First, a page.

Or, possibly it was somebody short at say, $10, that wanted to cover and to whom 10 cents really did not matter...
Check the balance sheet again. Right above the line marked "Goodwill" ($55.5 million, allocated solely to the personal lines) is a line labeled "Intangible assets" totaling $99.5 million and reflecting a mere $3.8 million writedown in Q2. The big hit in Q2, besides the loss reserves, sharply reduced the goodwill line.
How many screen names are you using, and why?
I was only partially wrong. Read Footnote 9, Goodwill and Intangible Assets, page F32-33 on the revised 10K for 2012 (10-KA). I will grant you the small solace of being correct as to the timing of the annual review -- in Q4 based on 9/30 results. Pour yourself a drink in celebration.
As to your assertion that I am "clearly off base," well, guess again. But first read the footnote. The issue is not limited to personal lines but involves all of the intangibles.
You are irritating and annoying in your unbridled attempts to turn bad news into positives for the stock, at least as annoying as I apparently have been with my on-target analysis of the situation. But at least you offer up fact and data-based arguments to support your side of the equation. To you, I can offer the words "good luck." You will need them. ;-)
Advice (from recent experience yet): Don't get married to your position. And don't think that you can bail out "when it goes up" (I just wrote off a bad pick with a 40% loss, after thinking the market was wrong and the stock would go up and that I could recover some of what I had lost).
Read the latest 10Q disclosure on goodwill and intangible assets. The company considers fair value of these assets to be 101% of book value. Management (and the longs on this board) only wish that the stock was trading at that figure. In fact, this becomes of critical importance because, according to the Q, SinkHole does an annual re-evaluation of its intangible assets as of September 30. One of the elements of such an evaluation is "how does the market value the company's net asset value?" Obviously, at a price per share that is less than half of the company's book value, the market does not think the intangibles are worth anything near 101% of carried value. Guess what this means? Even the longs on this board recognize the implications, having for several weeks now focused on tangible book value (trouble is, they are ignoring the dilutive effects that any recapitalization will have and the depressed returns the TBV will generate and what that means for valuation).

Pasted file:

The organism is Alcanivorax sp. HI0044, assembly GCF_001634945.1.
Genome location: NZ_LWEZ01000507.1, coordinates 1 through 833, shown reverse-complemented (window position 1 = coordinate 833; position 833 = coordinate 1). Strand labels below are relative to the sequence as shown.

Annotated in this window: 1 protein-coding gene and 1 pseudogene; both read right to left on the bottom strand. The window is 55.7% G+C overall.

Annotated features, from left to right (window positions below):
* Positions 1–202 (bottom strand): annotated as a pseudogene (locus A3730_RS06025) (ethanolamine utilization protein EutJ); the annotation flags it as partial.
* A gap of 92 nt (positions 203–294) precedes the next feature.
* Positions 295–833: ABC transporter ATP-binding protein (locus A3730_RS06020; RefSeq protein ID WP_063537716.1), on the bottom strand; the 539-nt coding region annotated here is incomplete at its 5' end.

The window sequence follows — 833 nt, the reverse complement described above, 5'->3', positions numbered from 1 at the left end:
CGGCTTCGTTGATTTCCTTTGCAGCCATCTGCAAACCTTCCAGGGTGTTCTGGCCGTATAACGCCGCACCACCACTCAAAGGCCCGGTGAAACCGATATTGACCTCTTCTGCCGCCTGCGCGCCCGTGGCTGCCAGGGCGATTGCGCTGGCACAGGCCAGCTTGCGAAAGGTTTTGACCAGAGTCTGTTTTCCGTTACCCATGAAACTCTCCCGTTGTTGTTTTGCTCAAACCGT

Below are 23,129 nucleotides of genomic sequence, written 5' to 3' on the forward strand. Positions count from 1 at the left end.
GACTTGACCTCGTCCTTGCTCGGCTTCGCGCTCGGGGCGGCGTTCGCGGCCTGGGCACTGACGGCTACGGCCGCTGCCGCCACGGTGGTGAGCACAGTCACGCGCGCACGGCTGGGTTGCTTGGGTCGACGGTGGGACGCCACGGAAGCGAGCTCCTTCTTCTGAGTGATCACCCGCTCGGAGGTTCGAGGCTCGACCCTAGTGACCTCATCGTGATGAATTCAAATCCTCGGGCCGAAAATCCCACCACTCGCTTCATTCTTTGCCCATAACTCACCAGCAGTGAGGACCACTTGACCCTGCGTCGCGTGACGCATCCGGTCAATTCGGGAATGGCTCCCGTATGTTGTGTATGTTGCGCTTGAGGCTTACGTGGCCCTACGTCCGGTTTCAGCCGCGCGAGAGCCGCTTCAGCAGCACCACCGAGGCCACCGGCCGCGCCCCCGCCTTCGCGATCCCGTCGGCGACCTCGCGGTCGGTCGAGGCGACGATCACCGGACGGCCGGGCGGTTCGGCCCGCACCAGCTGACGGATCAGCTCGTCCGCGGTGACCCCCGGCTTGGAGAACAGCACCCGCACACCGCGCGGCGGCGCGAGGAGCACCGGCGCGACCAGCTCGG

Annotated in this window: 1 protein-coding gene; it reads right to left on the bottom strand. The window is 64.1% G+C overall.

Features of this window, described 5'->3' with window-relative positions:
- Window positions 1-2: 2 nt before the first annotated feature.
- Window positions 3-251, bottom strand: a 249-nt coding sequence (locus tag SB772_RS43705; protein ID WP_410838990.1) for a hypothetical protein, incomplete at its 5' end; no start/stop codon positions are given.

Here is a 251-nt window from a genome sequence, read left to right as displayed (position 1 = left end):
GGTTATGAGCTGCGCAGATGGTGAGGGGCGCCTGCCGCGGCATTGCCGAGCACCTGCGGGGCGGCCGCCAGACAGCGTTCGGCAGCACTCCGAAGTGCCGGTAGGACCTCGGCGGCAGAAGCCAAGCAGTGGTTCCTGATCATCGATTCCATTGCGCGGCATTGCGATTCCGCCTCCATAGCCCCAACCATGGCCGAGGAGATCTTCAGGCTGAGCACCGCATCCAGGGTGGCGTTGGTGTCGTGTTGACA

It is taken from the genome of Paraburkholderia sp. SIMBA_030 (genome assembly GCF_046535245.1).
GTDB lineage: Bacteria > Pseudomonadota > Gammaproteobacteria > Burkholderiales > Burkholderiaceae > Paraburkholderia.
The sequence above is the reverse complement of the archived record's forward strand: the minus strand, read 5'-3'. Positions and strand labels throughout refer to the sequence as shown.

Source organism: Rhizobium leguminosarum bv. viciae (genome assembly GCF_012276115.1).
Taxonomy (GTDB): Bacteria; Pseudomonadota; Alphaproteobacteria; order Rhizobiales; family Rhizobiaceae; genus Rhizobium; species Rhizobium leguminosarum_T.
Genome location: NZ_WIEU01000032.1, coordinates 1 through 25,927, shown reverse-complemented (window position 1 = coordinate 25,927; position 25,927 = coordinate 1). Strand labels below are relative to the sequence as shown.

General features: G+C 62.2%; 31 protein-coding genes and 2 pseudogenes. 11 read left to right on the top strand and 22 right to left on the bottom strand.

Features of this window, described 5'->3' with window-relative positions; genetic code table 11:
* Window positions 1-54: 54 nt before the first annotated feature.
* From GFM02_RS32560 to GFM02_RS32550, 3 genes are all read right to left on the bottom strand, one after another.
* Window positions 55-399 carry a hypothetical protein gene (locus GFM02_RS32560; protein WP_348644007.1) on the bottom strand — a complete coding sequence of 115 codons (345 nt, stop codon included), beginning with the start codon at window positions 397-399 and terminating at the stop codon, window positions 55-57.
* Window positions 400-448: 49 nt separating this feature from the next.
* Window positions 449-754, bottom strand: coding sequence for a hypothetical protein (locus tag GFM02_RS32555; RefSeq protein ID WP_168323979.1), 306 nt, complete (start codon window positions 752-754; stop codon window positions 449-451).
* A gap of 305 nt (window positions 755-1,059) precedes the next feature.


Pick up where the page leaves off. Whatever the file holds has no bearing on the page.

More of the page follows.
May I suggest you read again the items under "Liquidity and Capital Resources" on page 64? You will see the following"
"As of June 30, 2013, TICNY and the other U.S. Pool companies have negative unassigned surplus, and are therefore prohibited from paying dividends to the Holding Company."
"As of June 30, 2013, CastlePoint Re may not pay dividends without consent of the BMA."
TICNY is Tower Insurance Co. of NY and is SinkHole's largest insurance subsidiary. CastlePoint is one of the two Bermuda operations. The other Bermuda operation is Tower Re which is disclosed elsewhere as being capital deficient under the regulations and, obviously, is precluded from paying a dividend to the holding company. The BMA is the Bermuda Monetary Authority.
Where in the Q do you see the suggestion that "others are o.k."?
On Nov 29 I posted from the 10Q the disclosure that, as of June 30, no dividends may be upstreamed to the holding company without the specific approval of state regulators or the Bermuda Monetary Authority.
I forget which disclosure, probably the footnotes to the Q2 financials, states specifically that the holding company is not permitted to upstream anything out of the subs as of June 30. I had quoted from this disclosure sometime in the past week, noting that if one klills the body (the subs) then the head (the holding company) will die.
A purchase you may regret in the days and weeks ahead. As far as the proposition, I'm afraid I am a bit old for you, considering your own propensity for 12-year-old boys...
To get a complete view of the facility that was cancelled, got to the SEC's website and pull up SinkHole's 8K filed on October 24 of this year. The exhibits 10.1-10.8 comprise the original agreement dated Nov 11, 2011 and all subsequent amendments.